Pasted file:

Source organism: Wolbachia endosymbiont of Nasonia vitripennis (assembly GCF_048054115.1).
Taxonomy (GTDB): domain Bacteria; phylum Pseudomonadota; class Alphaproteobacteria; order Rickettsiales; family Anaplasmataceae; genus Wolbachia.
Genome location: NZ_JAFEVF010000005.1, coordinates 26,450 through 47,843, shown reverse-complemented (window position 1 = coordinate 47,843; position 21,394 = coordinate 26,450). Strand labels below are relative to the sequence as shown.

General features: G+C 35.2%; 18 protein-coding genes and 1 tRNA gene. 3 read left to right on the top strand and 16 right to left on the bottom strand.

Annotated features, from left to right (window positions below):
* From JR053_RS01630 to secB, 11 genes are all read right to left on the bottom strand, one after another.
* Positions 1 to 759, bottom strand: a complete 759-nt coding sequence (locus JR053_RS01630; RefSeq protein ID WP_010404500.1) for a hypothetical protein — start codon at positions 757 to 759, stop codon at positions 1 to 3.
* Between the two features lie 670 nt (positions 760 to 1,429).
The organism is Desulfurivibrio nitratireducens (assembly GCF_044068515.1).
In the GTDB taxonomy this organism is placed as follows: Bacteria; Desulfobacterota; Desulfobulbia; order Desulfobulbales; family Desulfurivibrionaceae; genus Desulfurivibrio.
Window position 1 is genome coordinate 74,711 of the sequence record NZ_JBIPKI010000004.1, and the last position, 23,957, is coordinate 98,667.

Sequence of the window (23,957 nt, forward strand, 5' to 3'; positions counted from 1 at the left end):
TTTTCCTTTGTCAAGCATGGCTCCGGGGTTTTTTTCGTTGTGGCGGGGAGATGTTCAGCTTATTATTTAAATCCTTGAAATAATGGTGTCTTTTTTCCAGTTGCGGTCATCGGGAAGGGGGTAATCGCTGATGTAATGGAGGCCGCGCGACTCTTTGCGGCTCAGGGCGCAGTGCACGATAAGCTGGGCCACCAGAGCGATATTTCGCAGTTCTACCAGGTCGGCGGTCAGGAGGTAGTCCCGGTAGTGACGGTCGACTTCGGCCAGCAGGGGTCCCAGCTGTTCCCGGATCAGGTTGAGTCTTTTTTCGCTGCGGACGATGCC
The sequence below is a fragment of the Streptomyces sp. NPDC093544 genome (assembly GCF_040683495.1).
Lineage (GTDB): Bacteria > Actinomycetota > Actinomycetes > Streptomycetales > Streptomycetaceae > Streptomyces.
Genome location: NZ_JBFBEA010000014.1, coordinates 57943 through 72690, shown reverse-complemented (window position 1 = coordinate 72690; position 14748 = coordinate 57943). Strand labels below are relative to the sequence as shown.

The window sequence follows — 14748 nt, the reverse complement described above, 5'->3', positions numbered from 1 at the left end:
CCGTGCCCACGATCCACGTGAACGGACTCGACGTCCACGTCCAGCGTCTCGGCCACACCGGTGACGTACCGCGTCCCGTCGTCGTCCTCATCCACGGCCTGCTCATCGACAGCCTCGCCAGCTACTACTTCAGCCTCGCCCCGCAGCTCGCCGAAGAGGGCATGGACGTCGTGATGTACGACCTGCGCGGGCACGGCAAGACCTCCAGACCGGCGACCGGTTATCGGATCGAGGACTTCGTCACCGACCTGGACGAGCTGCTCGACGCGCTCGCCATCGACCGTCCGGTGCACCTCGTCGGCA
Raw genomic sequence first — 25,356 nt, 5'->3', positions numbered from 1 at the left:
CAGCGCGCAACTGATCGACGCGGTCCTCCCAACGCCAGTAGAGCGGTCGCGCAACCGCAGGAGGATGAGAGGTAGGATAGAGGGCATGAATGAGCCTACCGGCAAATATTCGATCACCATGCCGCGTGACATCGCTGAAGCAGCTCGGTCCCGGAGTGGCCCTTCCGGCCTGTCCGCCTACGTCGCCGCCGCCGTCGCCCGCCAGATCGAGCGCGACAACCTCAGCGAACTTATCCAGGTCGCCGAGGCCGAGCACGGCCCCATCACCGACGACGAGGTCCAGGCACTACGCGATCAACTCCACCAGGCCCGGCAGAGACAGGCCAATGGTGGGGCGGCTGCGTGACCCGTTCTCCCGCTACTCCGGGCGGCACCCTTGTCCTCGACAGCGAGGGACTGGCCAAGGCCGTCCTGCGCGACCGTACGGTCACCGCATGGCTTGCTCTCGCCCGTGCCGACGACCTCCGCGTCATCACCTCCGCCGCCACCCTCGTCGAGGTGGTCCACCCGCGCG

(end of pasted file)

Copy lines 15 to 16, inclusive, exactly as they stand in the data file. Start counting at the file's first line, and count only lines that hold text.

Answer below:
Lineage (GTDB): Bacteria > Actinomycetota > Actinomycetes > Streptomycetales > Streptomycetaceae > Streptomyces.
Genome location: NZ_JBFBEA010000014.1, coordinates 57943 through 72690, shown reverse-complemented (window position 1 = coordinate 72690; position 14748 = coordinate 57943). Strand labels below are relative to the sequence as shown.